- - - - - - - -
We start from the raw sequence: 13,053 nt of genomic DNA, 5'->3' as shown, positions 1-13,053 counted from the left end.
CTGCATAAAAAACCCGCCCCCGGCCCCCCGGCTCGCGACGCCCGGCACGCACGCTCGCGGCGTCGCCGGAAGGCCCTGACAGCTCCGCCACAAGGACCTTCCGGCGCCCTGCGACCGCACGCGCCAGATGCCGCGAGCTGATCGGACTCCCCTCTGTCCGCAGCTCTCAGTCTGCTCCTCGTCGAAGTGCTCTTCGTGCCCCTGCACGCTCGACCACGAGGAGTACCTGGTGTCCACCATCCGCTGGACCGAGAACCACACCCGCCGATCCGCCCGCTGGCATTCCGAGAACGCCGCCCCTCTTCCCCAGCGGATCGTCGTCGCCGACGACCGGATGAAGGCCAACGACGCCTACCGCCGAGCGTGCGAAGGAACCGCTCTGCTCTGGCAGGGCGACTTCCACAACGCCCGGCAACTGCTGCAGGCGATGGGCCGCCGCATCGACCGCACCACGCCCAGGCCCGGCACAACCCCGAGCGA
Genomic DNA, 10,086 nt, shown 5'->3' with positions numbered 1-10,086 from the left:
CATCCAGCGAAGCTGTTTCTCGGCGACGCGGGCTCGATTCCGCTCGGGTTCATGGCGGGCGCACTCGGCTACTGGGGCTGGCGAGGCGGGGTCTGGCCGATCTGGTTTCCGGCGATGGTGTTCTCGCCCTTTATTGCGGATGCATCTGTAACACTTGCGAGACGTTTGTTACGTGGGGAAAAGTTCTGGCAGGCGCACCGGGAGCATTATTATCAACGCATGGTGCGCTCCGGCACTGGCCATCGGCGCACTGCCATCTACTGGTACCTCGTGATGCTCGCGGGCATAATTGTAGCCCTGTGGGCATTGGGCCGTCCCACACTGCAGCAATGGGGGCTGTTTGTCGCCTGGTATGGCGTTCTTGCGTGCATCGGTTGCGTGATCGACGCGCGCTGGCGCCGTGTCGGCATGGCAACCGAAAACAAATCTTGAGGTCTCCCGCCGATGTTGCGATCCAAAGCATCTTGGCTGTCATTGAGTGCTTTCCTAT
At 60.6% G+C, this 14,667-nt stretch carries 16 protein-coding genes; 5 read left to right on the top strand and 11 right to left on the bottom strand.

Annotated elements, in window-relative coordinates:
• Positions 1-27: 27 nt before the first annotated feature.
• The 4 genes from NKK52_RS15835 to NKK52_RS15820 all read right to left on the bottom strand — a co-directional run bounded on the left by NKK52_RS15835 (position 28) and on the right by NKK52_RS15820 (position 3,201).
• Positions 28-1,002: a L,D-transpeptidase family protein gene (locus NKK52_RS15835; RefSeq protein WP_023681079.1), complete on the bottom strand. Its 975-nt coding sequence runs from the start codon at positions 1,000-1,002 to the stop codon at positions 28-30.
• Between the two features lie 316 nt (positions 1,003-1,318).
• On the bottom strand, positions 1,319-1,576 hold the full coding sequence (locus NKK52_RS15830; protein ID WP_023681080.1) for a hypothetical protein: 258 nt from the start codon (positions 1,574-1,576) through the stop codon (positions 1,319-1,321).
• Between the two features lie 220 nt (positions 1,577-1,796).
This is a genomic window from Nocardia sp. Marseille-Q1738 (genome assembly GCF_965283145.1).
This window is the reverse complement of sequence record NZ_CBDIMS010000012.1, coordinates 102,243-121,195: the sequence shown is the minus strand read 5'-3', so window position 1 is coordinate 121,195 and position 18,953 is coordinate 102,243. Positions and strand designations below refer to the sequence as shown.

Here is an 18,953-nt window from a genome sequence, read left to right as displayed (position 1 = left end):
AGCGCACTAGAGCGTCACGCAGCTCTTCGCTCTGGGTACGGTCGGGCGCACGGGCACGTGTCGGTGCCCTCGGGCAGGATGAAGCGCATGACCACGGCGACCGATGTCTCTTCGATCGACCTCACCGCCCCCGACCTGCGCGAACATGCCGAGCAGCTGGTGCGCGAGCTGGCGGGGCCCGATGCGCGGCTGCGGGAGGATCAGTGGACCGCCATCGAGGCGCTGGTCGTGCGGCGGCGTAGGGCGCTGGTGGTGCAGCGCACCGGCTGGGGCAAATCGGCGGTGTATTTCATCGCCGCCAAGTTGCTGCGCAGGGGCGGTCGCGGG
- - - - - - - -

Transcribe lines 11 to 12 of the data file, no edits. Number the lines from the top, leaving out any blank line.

• On the bottom strand, positions 1,319-1,576 hold the full coding sequence (locus NKK52_RS15830; protein ID WP_023681080.1) for a hypothetical protein: 258 nt from the start codon (positions 1,574-1,576) through the stop codon (positions 1,319-1,321).
• Between the two features lie 220 nt (positions 1,577-1,796).